Smart meter deployment is essential, even if the devices are still useless
image credit: Photo 146812143 © Mike Taylor -
There were high hopes when utilities first started to deploy smart meters in earnest at the beginning of last decade. The gizmos would revolutionize the way customers consumed electricity, saving money, reducing our carbon footprint, and allowing power companies to more easily navigate high-demand periods—or so we hoped. It wasn’t long after the first mass installations that the failed report cards started coming in. The smart meters were having little to no effect. Here are some excerpts from an article summing up one such study done at Keele University last year:
“Keele University has recently released the findings of a study they conducted on England’s smart meter rollout. The research team found that the public’s awareness of energy efficiency strategies are not much better than when the rollout began, about a decade ago. The study also revealed that its participants, although not unconcerned with the environment, largely believed their own energy consumption habits were unlikely to make a difference in the fight against climate change.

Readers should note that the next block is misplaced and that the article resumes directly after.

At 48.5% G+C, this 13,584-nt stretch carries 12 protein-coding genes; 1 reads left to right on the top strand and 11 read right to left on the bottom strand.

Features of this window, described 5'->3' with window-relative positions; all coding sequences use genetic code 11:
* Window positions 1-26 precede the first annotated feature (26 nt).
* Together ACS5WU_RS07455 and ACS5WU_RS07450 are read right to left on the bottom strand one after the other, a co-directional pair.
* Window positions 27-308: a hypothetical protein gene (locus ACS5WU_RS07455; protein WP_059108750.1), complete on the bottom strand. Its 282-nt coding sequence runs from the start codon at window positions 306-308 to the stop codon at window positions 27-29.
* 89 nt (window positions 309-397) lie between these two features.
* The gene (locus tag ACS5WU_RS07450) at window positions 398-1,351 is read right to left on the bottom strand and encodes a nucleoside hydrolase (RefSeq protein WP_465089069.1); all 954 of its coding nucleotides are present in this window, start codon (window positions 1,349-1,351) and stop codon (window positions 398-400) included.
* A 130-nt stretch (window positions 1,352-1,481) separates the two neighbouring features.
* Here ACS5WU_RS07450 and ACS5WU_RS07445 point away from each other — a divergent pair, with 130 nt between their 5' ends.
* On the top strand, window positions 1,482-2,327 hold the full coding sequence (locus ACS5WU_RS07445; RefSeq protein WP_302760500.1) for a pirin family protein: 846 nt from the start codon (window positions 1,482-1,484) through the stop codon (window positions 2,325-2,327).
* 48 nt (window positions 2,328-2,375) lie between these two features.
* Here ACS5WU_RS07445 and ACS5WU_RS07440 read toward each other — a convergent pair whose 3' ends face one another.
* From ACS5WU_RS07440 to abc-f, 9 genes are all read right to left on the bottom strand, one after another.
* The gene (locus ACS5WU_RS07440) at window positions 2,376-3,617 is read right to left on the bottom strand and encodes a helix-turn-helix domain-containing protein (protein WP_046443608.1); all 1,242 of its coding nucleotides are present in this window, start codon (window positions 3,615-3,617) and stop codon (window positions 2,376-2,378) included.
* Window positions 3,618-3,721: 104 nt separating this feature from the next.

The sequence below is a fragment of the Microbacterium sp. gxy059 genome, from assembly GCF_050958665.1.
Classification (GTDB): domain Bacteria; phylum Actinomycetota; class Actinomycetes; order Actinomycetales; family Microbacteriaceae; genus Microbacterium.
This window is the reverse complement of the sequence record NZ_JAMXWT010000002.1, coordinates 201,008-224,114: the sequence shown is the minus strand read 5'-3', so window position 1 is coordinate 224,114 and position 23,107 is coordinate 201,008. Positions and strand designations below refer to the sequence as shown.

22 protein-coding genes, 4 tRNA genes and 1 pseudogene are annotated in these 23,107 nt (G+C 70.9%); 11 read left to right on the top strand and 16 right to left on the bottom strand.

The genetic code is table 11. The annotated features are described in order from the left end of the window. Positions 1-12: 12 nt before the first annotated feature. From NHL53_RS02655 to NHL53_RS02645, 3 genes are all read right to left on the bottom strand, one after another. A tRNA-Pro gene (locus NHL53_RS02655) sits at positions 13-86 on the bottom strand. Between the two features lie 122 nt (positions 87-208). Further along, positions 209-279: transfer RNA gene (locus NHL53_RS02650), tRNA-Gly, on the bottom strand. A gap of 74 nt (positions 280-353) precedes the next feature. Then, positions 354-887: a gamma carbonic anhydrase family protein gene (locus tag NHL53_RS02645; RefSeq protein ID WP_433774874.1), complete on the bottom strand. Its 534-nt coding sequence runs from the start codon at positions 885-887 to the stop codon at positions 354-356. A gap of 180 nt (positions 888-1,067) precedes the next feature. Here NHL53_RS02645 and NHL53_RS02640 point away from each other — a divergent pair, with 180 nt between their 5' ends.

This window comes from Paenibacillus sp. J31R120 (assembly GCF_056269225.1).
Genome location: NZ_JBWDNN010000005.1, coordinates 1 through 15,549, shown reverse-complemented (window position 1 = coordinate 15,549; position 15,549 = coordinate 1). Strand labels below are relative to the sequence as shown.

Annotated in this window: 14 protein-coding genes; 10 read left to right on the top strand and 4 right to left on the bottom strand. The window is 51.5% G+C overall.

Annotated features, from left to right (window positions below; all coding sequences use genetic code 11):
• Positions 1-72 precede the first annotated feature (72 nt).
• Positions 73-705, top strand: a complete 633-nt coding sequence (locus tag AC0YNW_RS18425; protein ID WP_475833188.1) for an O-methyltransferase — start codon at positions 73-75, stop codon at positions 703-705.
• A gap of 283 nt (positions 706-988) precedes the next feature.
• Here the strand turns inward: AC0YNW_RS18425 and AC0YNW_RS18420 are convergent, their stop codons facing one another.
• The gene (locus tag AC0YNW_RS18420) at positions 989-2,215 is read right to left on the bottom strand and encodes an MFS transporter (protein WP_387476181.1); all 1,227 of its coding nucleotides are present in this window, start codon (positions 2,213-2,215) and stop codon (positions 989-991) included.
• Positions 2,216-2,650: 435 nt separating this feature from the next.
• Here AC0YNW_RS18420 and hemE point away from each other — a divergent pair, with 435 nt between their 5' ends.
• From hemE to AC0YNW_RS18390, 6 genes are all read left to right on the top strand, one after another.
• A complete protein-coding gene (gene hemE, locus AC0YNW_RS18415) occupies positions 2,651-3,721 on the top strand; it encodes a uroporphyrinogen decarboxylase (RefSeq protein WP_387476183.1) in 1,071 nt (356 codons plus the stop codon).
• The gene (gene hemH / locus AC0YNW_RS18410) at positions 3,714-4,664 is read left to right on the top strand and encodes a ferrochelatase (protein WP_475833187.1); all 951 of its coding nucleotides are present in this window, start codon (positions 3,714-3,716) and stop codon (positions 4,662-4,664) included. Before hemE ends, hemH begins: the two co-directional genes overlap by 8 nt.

“Professor Fan said this study contributes to the ongoing debate about the effectiveness of smart meters and in-home energy displays, adding that little appears to have changed in the perception and experience of energy feedback in the decade since the programme was launched.”’
Yet despite such miserable feedback, the proliferation of smart meters continues unmitigated. That’s because utilities understand that the potential of certain technologies often take time to materialize. The tech bust happened in the early 2000’s when investors realized all the lofty promises from the 90’s wouldn’t materialize soon. But the potential those promises were based in was very real, as we now see in 2020. I predict something similar will happen with smart meters: They will continue to be superfluous for a few more years until they aren’t, at which point we won’t be able to get by without them.